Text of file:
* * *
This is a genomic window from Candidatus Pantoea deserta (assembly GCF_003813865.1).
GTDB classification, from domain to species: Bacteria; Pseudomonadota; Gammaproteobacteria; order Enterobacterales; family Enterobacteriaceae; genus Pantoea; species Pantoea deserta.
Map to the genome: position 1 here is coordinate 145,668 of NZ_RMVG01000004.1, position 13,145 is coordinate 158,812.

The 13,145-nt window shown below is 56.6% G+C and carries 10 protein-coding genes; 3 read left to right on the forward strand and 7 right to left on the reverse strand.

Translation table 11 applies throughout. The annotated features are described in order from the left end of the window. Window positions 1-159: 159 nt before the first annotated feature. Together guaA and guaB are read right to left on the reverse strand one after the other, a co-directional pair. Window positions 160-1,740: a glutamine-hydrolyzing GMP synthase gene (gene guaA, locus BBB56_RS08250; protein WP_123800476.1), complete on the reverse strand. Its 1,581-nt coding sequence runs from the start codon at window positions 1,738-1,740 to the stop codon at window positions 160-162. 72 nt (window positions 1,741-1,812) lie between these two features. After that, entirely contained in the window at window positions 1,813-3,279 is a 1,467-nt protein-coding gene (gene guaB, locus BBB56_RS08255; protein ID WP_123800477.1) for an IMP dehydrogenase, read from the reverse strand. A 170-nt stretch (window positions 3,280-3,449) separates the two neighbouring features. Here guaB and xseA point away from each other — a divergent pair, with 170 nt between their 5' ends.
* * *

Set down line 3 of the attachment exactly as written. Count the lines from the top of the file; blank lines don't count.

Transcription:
Map to the genome: position 1 here is coordinate 145,668 of NZ_RMVG01000004.1, position 13,145 is coordinate 158,812.